Shilo Niziolek

Seeking Soul Mate at the Granada Theater

The Granada Theater opened its doors in 1948, and I have been haunting the place for almost as long. I always thought that ghosts would look like they did on the day they died, but it turns out Beetlejuice almost got it right. I float through the building in what is the equivalent of a white sheet with holes cut in the eyes. I can’t remember what I used to look like. It’s been far too long, but at the bottom of the sheet a pair of black and white oxford’s poke out, so I imagine I must have been something to see, bold enough to pull off shoes like that. The theater is filled with mirrors and I spend a lot of time standing in front of them. Sometimes the girl with the violet hair notices me as I pass by, usually mistaking me for a customer only to discover the lobby empty. I don’t think she can truly see me when she is looking straight at me.

There is a stairway from the basement that they closed off, replaced the wall and doorway with a floor to ceiling mirror. I hear talk, apparently, this is where I died, but I don’t really remember when or how or why. Language doesn’t leave you when you die. My mind is a functioning machine, but who I was and how I died left me long ago. I sometimes stand at the top of the stairs and watch the customers. Small children often see me, see the stairwell behind the mirror, and run smack dab into the glass. This makes me chuckle a little, though I know it must hurt; when you’re a ghost you also forget what pain feels like. If I want to pass through a wall or a mirror I do so without a second thought. The girl with the violet hair likes to keep the stairwell mirror very clean. I think she knows I’m in there. Sometimes she stands in front of the mirror staring in. I raise one of my sheeted hands and she does the same, a mirror image. I raise the other; again, she mimics my movements.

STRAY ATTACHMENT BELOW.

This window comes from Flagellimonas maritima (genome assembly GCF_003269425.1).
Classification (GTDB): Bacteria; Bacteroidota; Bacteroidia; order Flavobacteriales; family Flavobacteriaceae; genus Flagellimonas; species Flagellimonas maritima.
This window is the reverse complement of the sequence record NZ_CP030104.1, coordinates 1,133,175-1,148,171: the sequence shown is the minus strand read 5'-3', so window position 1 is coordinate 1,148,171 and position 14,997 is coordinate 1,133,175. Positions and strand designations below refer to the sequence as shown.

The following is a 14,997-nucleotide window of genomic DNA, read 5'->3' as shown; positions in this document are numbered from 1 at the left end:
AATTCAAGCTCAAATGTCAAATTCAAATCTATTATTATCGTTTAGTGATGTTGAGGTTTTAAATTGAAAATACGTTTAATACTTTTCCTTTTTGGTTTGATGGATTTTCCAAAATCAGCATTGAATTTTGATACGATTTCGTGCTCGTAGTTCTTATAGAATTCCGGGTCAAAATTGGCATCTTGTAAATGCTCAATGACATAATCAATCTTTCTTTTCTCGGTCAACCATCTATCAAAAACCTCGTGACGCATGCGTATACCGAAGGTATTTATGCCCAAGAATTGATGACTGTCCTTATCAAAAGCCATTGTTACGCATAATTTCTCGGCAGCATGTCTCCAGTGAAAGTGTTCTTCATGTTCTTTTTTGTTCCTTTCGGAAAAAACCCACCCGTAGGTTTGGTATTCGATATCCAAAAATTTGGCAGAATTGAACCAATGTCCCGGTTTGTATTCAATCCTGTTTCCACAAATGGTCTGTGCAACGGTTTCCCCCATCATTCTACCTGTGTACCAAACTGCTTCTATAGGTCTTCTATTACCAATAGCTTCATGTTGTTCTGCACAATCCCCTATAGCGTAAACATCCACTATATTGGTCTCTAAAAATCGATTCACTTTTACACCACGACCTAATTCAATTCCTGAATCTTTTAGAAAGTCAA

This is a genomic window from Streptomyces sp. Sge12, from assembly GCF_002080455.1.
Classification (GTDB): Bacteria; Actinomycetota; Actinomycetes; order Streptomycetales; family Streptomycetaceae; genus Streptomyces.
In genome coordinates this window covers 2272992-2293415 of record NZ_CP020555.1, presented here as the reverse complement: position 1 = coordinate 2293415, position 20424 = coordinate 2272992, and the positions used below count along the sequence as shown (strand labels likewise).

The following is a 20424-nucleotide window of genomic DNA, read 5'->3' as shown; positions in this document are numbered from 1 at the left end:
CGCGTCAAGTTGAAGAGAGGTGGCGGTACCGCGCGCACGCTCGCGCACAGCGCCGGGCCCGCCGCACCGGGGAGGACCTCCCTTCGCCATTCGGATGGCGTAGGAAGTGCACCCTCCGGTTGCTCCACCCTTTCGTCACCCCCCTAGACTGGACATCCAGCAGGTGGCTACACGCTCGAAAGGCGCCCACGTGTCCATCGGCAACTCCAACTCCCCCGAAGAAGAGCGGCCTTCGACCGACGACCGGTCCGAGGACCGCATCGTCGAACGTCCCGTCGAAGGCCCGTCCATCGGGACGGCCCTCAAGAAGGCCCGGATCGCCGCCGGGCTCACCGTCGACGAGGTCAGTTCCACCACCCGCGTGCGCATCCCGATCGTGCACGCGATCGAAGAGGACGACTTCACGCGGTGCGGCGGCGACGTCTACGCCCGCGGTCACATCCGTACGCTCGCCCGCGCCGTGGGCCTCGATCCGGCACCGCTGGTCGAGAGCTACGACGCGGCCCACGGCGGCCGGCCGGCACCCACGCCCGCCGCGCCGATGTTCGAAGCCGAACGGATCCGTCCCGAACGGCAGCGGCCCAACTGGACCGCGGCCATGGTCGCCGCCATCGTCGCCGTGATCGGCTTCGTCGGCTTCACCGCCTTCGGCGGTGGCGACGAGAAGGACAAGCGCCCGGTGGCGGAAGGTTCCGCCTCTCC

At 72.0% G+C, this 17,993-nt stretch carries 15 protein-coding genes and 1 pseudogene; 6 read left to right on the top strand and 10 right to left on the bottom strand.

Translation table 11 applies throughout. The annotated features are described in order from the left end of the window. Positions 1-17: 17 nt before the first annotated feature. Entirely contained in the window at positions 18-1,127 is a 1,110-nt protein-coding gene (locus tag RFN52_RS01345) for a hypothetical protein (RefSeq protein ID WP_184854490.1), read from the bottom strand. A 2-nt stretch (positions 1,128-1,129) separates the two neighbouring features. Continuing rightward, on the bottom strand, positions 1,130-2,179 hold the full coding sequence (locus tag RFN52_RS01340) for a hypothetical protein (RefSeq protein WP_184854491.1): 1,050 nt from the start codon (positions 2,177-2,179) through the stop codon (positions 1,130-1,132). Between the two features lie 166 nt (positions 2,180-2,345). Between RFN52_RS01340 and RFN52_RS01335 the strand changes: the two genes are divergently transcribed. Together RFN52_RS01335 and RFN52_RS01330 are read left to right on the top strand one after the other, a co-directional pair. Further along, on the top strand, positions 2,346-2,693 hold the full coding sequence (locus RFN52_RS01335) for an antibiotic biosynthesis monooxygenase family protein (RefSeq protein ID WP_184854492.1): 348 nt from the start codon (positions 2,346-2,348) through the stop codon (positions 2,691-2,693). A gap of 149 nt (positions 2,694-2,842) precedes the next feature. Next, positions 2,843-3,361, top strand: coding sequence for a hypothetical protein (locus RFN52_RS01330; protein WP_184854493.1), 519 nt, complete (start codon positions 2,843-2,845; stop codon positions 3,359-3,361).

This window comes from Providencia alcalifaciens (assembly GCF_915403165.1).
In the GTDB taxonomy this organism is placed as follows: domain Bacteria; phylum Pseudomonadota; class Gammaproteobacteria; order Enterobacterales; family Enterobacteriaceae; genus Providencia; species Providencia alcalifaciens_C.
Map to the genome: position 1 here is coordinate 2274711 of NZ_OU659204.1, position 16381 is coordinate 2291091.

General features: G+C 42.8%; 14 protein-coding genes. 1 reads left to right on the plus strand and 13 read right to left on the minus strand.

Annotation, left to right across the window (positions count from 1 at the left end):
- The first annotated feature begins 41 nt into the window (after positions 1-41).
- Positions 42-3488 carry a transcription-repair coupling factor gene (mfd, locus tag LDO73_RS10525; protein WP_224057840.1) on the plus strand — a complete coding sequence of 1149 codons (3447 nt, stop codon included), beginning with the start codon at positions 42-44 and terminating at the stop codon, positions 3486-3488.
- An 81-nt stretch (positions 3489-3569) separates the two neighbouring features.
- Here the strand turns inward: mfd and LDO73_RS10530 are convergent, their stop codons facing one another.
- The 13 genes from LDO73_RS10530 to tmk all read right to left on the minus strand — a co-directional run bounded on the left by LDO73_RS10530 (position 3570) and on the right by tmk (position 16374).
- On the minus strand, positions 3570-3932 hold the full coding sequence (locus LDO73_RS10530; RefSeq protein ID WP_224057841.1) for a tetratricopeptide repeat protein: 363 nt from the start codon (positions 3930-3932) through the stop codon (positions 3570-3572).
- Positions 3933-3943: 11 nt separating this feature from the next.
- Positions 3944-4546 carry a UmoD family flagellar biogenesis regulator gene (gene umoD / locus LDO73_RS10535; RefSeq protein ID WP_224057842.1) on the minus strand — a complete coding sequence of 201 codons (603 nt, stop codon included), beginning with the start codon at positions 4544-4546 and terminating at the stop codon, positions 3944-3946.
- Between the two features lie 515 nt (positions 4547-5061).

The manager of the theater doesn’t believe in me. I can tell by the way his eyebrows raise whenever one of the employees claims that something spooky is afoot. It’s me, I want to say, It’s my spooky feet. I can’t speak to any of them. Language may not be gone, but my ability to talk is. I try to communicate with them in other ways. I just want to be seen. At night, when the shift leads are upstairs counting the money, I sometimes whistle and they sometimes hear me. Only the one with the blonde hair and black dresses can feel me. She wears a cross next to her heart and I think she might be a bit closer to hollowed grounds because of it. I once passed through her body; she trembled, and goose pimples raised on her skin. I flew out of the room, my sheet trailing behind me, laughing all the way to the storage space I’ve heard them call “The Murder Room”, though I think that’s a bit insensitive to the dead, but whatever. The irony is, I love that room. I can hear the whir of the projectors rolling and when the spiders build their webs around the boxes I like to sit and watch them. My only true friends.